The wing is now joined using an aluminum joiner tube. Spread epoxy on the two wing root ribs, and in the joiner tube holes. Slide the two wing panels together on the joiner tube, making sure that they fit together tightly. Allow the epoxy to cure, then move on to the trailing edge wing doubler. To achieve a solid mounting surface, I removed the covering, and epoxied the doubler in place.
The wing struts are assembled next, using the brass clips. The struts go together quickly and easily, and mount to the wing using the included hardware. The manual does recommend using a thread locking compound on the strut bolts, as there are pre-installed blind nuts in the wing for the attachment points.
The tail feathers are added next. Test-fit the pieces to the fuselage with the wing temporarily bolted on. This will allow you to check for the parallel and perpendicular lines of the horizontal stabilizer/elevator and vertical stabilizer/rudder assemblies. My parts fit perfectly, without the need for any trimming. When satisfied with their fit, epoxy the horizontal and vertical stabilizers in place, and allow the epoxy to cure.
ENGINE AND FUEL TANK INSTALLATION
Installing the engine mount and engine is next, and could not be easier. The blind nuts for the engine mount are pre-installed inside the fuselage, allowing easy installation of the mount. Adjust the mount to the engine of your choice, mark the engine holes, and drill the holes in the mount. Using the included hardware, attach the engine to the mount, making sure to use thread locking compound on all bolts. The bolts used to attach the engine to the mount use two nuts, but I still put a drop of the blue thread locker on them.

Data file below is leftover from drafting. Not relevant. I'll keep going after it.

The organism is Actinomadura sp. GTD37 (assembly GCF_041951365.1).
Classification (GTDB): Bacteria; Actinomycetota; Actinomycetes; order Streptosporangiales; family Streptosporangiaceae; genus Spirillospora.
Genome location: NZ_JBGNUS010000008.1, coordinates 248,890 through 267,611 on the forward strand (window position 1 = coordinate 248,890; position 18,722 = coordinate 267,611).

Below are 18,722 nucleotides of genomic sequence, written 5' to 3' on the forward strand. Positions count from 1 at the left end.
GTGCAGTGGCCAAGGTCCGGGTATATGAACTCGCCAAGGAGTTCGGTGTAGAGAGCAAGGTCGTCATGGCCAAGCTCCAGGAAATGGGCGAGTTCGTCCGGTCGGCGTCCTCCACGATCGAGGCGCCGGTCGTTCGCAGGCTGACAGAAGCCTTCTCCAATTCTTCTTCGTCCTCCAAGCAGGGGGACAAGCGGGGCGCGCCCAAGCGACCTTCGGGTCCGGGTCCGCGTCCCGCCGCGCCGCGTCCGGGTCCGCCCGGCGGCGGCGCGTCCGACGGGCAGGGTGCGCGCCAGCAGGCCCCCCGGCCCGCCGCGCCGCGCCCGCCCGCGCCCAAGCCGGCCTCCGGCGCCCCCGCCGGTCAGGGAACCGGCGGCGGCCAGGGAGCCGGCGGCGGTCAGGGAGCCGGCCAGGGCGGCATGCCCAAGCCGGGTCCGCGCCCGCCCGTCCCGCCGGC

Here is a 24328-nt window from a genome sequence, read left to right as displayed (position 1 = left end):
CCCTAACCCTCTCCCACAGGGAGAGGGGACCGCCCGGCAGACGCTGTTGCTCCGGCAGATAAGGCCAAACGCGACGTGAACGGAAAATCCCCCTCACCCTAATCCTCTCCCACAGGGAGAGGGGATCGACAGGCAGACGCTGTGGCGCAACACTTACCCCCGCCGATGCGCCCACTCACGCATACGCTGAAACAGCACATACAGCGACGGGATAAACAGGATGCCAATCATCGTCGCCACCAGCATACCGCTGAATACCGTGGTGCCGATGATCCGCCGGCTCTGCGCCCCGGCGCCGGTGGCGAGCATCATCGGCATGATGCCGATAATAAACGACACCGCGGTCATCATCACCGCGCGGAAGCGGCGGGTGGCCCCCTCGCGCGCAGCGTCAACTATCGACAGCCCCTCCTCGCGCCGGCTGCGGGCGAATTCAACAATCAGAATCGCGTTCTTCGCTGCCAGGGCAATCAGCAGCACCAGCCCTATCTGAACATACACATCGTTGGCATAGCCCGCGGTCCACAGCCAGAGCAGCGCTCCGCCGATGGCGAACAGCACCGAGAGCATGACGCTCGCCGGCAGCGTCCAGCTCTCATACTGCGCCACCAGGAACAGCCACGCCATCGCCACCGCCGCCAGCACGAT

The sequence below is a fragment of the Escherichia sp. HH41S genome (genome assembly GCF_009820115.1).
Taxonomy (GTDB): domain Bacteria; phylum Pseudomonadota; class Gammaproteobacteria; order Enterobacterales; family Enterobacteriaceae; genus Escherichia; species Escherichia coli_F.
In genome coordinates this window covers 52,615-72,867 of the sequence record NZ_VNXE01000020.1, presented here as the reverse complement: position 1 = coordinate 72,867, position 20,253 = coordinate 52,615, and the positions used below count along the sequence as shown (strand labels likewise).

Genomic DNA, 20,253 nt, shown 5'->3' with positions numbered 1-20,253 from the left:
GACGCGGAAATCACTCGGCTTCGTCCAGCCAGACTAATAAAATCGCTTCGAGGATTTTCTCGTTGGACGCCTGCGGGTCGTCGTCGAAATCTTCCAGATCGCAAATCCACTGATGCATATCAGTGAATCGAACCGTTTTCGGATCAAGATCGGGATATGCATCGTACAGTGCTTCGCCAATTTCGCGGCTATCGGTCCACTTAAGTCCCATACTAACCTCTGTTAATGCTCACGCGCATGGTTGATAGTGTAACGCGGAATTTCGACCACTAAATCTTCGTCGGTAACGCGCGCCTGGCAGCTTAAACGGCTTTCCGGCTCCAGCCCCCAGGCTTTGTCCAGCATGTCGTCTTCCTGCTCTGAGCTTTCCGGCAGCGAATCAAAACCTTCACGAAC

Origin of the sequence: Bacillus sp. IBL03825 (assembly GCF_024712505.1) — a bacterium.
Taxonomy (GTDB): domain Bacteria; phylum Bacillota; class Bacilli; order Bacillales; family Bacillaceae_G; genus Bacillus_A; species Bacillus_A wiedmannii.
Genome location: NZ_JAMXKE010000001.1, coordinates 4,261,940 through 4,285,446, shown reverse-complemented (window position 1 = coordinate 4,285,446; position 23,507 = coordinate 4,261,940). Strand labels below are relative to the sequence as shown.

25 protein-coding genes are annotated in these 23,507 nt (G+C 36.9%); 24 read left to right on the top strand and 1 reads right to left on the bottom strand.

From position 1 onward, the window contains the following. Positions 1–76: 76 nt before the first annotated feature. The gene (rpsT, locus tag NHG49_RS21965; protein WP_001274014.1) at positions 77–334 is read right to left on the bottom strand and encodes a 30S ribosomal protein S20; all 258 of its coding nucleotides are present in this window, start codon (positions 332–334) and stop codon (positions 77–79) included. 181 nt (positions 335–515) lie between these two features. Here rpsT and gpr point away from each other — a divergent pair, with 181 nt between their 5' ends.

It's time to assemble and install the fuel tank. The fuel clunk came with a piece of gas tubing attached to it, so I removed the gas tubing and replaced it with a section of silicone tubing. The fuel tank is set up with either a two or three-line system. I set my tank up with two lines, and added a DuBro in -line fueling valve after the cowl was installed. The fuel tank is slid into the nose of the plane, and is cradled nicely by the fuselage formers. Glue the balsa support stick in the fuselage behind the fuel tank to keep the tank from sliding backwards.
LANDING GEAR INSTALLATION
Now, we'll move on to the landing gear. Installing the tail wheel and gear is simple, involving only two screws, an aluminum clip, and a bolt and nut. I really like the connection between the rudder and tail wheel wire- it takes a lot of the stress of landing off the rudder.
The main gear comes next, and the only step that was a little tricky was installing the wing strut bracket in the correct location. While the slots are pre-cut, the aluminum brackets have room to move around. I solved this problem by installing the wing, lining up the bracket with the strut, and putting a drop of medium CA on the bracket where it meets the fuselage. This holds the bracket in place while the hole is drilled for it. The bolt that secures the bracket also secures the rear landing gear strap.